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Major-General Rutherford B. Hayes, U.S.V.
Brevet Major-General Rutherford B. Hayes, U.S.V.
Brevet Major-General Rutherford B. Hayes, ex-President of the United
States, was born in Delaware, Ohio, October 4, 1822. At the outbreak of
the Rebellion, he was elected captain of the military company formed from
the celebrated Cincinnati Literary Club. In June, 1861, he was appointed
major of the Twenty-third Ohio Infantry, and was ordered to West Virginia
in July following, remaining there until the summer of 1862, when his
command was transferred to the Potomac, and participated in the battle of
South Mountain. In this action Hayes was severely wounded in the arm. He
served in West Virginia in 1863, against John Morgan in Ohio, and in the
movement against the Tennessee Railroad in the spring of 1864, and led a
brigade with marked success in the battle of Cloyd's Mountain.
He took part in several engagements between Early and Sheridan's troops
prior to the battle of Winchester. In that important encounter he had the
right of Crook's command, and it was therefore his troops which, in
conjunction with the cavalry, executed the turning maneuver that decided
the fate of the day.
At one point in the advance his command came upon a deep slough, fifty
yards wide and stretching across the whole front of his brigade. Beyond
was a rebel battery. If the brigade endeavored to move around the
obstruction it would be exposed to a severe enfilading fire; while, if
discomfited, the line of advance would be broken in a vital part. Hayes,
with the instinct of a soldier, at once gave the word " Forward!" and
spurred his horse into the swamp. Horse and rider plunged at first nearly
out of sight, but Hayes struggled on till the beast sank hopelessly into
the mire. Then dismounting, he waded to the farther bank, climbed to the
top, and beckoned with his cap to the men to follow. In the attempt to
obey many were shot or drowned, but a sufficient number crossed the ditch
to form a nucleus for the brigade; and, Hayes still leading, they climbed
the bank and charged the battery. The enemy fled in great disorder, and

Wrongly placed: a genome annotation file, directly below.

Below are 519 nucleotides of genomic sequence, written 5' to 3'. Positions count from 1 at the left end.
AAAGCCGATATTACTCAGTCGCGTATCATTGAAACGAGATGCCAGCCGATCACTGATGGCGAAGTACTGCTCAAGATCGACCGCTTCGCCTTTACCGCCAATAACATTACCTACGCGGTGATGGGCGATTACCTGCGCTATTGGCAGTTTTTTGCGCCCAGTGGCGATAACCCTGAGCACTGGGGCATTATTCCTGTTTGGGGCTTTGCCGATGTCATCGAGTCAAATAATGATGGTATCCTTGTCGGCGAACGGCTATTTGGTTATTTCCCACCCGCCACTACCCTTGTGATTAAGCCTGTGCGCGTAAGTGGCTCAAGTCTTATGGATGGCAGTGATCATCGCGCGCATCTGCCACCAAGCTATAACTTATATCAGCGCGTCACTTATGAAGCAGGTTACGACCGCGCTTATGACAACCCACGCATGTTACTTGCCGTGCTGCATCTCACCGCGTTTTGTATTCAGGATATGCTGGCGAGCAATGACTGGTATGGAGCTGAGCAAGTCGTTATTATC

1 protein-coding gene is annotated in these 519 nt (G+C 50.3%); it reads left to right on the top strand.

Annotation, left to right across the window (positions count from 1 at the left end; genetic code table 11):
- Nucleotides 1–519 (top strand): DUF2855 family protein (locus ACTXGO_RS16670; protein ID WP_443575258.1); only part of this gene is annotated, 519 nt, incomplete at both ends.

Hayes reformed his men and resumed the advance. The passage of the slough
was at the crisis of the fight, and the rebels broke on every side in
At Fisher's Hill Hayes led a division in the turning movement assigned to
Crook's command. Clambering up the steep sides of North Mountain, which
was covered with an almost impenetrable entanglement of trees and
underbrush, the division gained, unperceived, a position in rear of the
enemy's line, and then charged with so much fury that the rebels hardly
attempted to resist, but fled in utter rout and dismay. Hayes was at the
head of his column throughout this brilliant charge.
||At Cedar Creek he was again
engaged. While riding at full speed, his horse was shot under him,
but, soon recovering, he sprang to his feet and limped to his
"For gallant and meritorious service in the battles of Winchester,
Fisher's Hill, and Cedar Creek," Colonel Hayes was promoted to the
rank of brigadier-general of volunteers, and brevetted major-general
for "gallant and distinguished service during the campaign of 1864
in West Virginia, and particularly in the battles of Fisher's Hill
and Cedar Creek." He had commanded a brigade for more than two
years, and at the time of these promotions was in command of the
Kanawha division. In the course of his service in the army he was
five times wounded, and had four horses shot under him.
General Hayes was in 1864, while in the field, elected to Congress, and
in 1866 was re-elected. He was elected governor of Ohio in 1867, and
re-elected in 1869 and in 1875. He filled the office of President of the
United States from March 4, 1877, to 1881, and is now living in private
life at his home in Ohio.
General Grant, in his Memoirs (Vol. II.), says of General Hayes
"On more than one occasion in these engagements General R. B. Hayes, who
succeeded me as President of the United States, bore a very honorable
part. His conduct on the field was marked by conspicuous gallantry as well
as the display of qualities of a higher order than that of mere personal
daring. This might well have been expected of one who could write at the
time he is said to have done so, 'Any officer fit for duty who at this
crisis would abandon his post to electioneer for a seat in Congress ought
to be scalped.' Having entered the army as a major of volunteers at the
beginning of the war, General Hayes attained by meritorious service the
rank of brevet major-general before its close."
Source: Officers of the Volunteer Army and Navy who
served in the Civil War, published by L.R. Hamersly & Co., 1893, 419
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